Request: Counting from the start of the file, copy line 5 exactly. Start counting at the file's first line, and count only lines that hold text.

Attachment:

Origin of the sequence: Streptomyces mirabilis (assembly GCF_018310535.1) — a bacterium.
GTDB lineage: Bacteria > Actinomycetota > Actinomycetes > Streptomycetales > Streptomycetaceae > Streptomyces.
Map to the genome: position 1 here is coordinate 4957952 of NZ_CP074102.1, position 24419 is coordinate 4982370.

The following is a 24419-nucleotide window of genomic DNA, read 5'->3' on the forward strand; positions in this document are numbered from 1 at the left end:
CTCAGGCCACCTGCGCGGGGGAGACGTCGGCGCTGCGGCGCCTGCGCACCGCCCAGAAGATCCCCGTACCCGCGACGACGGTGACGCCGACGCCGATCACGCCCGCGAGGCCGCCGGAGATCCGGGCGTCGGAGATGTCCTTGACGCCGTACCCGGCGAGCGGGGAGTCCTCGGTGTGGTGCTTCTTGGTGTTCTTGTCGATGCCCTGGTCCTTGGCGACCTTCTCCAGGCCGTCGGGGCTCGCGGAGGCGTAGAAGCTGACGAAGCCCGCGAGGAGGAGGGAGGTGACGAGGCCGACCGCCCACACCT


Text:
CTCAGGCCACCTGCGCGGGGGAGACGTCGGCGCTGCGGCGCCTGCGCACCGCCCAGAAGATCCCCGTACCCGCGACGACGGTGACGCCGACGCCGATCACGCCCGCGAGGCCGCCGGAGATCCGGGCGTCGGAGATGTCCTTGACGCCGTACCCGGCGAGCGGGGAGTCCTCGGTGTGGTGCTTCTTGGTGTTCTTGTCGATGCCCTGGTCCTTGGCGACCTTCTCCAGGCCGTCGGGGCTCGCGGAGGCGTAGAAGCTGACGAAGCCCGCGAGGAGGAGGGAGGTGACGAGGCCGACCGCCCACACCT